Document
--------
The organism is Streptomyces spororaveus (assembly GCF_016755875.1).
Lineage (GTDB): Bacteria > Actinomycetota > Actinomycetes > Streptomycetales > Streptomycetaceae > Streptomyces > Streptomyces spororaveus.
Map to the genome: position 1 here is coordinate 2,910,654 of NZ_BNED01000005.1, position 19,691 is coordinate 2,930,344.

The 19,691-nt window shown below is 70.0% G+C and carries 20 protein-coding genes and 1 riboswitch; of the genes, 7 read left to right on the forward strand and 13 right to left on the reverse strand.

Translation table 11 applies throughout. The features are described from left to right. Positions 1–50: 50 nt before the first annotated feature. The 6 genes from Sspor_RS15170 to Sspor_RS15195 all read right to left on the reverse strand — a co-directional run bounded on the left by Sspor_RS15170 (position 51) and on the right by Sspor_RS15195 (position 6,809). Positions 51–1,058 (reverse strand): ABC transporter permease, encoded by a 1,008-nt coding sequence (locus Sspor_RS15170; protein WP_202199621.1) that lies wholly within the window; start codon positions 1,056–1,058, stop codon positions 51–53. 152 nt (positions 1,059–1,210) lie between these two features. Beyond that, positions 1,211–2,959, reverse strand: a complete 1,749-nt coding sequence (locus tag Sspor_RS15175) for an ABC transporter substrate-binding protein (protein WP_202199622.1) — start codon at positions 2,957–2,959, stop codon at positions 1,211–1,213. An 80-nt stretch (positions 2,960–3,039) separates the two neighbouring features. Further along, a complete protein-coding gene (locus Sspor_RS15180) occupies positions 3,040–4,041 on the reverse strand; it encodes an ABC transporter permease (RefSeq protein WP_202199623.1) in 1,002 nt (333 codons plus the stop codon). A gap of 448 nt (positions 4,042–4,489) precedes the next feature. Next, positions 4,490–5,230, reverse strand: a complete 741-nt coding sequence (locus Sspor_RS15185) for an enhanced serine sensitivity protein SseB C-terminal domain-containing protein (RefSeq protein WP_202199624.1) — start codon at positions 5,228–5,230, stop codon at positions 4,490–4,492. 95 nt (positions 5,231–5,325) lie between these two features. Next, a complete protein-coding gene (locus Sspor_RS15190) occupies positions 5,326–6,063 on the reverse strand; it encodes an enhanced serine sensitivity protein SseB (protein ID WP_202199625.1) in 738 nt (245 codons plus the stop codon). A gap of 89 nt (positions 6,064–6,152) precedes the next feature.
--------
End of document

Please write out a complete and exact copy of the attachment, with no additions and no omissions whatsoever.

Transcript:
The organism is Streptomyces spororaveus (assembly GCF_016755875.1).
Lineage (GTDB): Bacteria > Actinomycetota > Actinomycetes > Streptomycetales > Streptomycetaceae > Streptomyces > Streptomyces spororaveus.
Map to the genome: position 1 here is coordinate 2,910,654 of NZ_BNED01000005.1, position 19,691 is coordinate 2,930,344.

The 19,691-nt window shown below is 70.0% G+C and carries 20 protein-coding genes and 1 riboswitch; of the genes, 7 read left to right on the forward strand and 13 right to left on the reverse strand.

Translation table 11 applies throughout. The features are described from left to right. Positions 1–50: 50 nt before the first annotated feature. The 6 genes from Sspor_RS15170 to Sspor_RS15195 all read right to left on the reverse strand — a co-directional run bounded on the left by Sspor_RS15170 (position 51) and on the right by Sspor_RS15195 (position 6,809). Positions 51–1,058 (reverse strand): ABC transporter permease, encoded by a 1,008-nt coding sequence (locus Sspor_RS15170; protein WP_202199621.1) that lies wholly within the window; start codon positions 1,056–1,058, stop codon positions 51–53. 152 nt (positions 1,059–1,210) lie between these two features. Beyond that, positions 1,211–2,959, reverse strand: a complete 1,749-nt coding sequence (locus tag Sspor_RS15175) for an ABC transporter substrate-binding protein (protein WP_202199622.1) — start codon at positions 2,957–2,959, stop codon at positions 1,211–1,213. An 80-nt stretch (positions 2,960–3,039) separates the two neighbouring features. Further along, a complete protein-coding gene (locus Sspor_RS15180) occupies positions 3,040–4,041 on the reverse strand; it encodes an ABC transporter permease (RefSeq protein WP_202199623.1) in 1,002 nt (333 codons plus the stop codon). A gap of 448 nt (positions 4,042–4,489) precedes the next feature. Next, positions 4,490–5,230, reverse strand: a complete 741-nt coding sequence (locus Sspor_RS15185) for an enhanced serine sensitivity protein SseB C-terminal domain-containing protein (RefSeq protein WP_202199624.1) — start codon at positions 5,228–5,230, stop codon at positions 4,490–4,492. 95 nt (positions 5,231–5,325) lie between these two features. Next, a complete protein-coding gene (locus Sspor_RS15190) occupies positions 5,326–6,063 on the reverse strand; it encodes an enhanced serine sensitivity protein SseB (protein ID WP_202199625.1) in 738 nt (245 codons plus the stop codon). A gap of 89 nt (positions 6,064–6,152) precedes the next feature.